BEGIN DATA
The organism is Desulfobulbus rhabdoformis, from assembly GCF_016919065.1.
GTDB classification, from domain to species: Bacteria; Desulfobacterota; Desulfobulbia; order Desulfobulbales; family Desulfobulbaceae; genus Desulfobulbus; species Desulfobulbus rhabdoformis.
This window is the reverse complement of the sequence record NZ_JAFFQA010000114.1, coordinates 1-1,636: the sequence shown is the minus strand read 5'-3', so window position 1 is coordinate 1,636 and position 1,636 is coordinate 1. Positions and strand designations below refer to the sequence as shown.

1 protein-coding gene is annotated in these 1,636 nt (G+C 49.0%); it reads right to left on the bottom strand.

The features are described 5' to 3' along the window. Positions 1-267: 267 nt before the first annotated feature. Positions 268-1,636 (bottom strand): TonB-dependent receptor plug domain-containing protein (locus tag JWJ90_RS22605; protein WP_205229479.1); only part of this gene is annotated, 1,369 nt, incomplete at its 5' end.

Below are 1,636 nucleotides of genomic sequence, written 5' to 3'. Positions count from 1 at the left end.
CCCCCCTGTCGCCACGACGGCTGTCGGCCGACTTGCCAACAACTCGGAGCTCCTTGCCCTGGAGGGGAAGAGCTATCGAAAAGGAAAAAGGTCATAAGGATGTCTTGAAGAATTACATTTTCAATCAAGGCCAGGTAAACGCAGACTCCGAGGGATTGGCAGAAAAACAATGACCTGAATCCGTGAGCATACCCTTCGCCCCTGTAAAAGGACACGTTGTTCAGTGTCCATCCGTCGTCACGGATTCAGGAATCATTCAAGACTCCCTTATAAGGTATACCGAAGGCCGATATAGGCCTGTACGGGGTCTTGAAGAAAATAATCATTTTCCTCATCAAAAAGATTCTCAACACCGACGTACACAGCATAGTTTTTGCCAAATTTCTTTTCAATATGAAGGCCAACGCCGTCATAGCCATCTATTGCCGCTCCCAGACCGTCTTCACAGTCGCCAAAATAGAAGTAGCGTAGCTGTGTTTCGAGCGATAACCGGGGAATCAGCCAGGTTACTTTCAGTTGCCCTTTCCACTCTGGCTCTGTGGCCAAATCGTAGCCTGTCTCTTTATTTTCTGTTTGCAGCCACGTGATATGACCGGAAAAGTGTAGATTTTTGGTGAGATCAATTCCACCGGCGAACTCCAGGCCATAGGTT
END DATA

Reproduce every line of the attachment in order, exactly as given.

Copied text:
The organism is Desulfobulbus rhabdoformis, from assembly GCF_016919065.1.
GTDB classification, from domain to species: Bacteria; Desulfobacterota; Desulfobulbia; order Desulfobulbales; family Desulfobulbaceae; genus Desulfobulbus; species Desulfobulbus rhabdoformis.
This window is the reverse complement of the sequence record NZ_JAFFQA010000114.1, coordinates 1-1,636: the sequence shown is the minus strand read 5'-3', so window position 1 is coordinate 1,636 and position 1,636 is coordinate 1. Positions and strand designations below refer to the sequence as shown.

1 protein-coding gene is annotated in these 1,636 nt (G+C 49.0%); it reads right to left on the bottom strand.

The features are described 5' to 3' along the window. Positions 1-267: 267 nt before the first annotated feature. Positions 268-1,636 (bottom strand): TonB-dependent receptor plug domain-containing protein (locus tag JWJ90_RS22605; protein WP_205229479.1); only part of this gene is annotated, 1,369 nt, incomplete at its 5' end.

Below are 1,636 nucleotides of genomic sequence, written 5' to 3'. Positions count from 1 at the left end.
CCCCCCTGTCGCCACGACGGCTGTCGGCCGACTTGCCAACAACTCGGAGCTCCTTGCCCTGGAGGGGAAGAGCTATCGAAAAGGAAAAAGGTCATAAGGATGTCTTGAAGAATTACATTTTCAATCAAGGCCAGGTAAACGCAGACTCCGAGGGATTGGCAGAAAAACAATGACCTGAATCCGTGAGCATACCCTTCGCCCCTGTAAAAGGACACGTTGTTCAGTGTCCATCCGTCGTCACGGATTCAGGAATCATTCAAGACTCCCTTATAAGGTATACCGAAGGCCGATATAGGCCTGTACGGGGTCTTGAAGAAAATAATCATTTTCCTCATCAAAAAGATTCTCAACACCGACGTACACAGCATAGTTTTTGCCAAATTTCTTTTCAATATGAAGGCCAACGCCGTCATAGCCATCTATTGCCGCTCCCAGACCGTCTTCACAGTCGCCAAAATAGAAGTAGCGTAGCTGTGTTTCGAGCGATAACCGGGGAATCAGCCAGGTTACTTTCAGTTGCCCTTTCCACTCTGGCTCTGTGGCCAAATCGTAGCCTGTCTCTTTATTTTCTGTTTGCAGCCACGTGATATGACCGGAAAAGTGTAGATTTTTGGTGAGATCAATTCCACCGGCGAACTCCAGGCCATAGGTT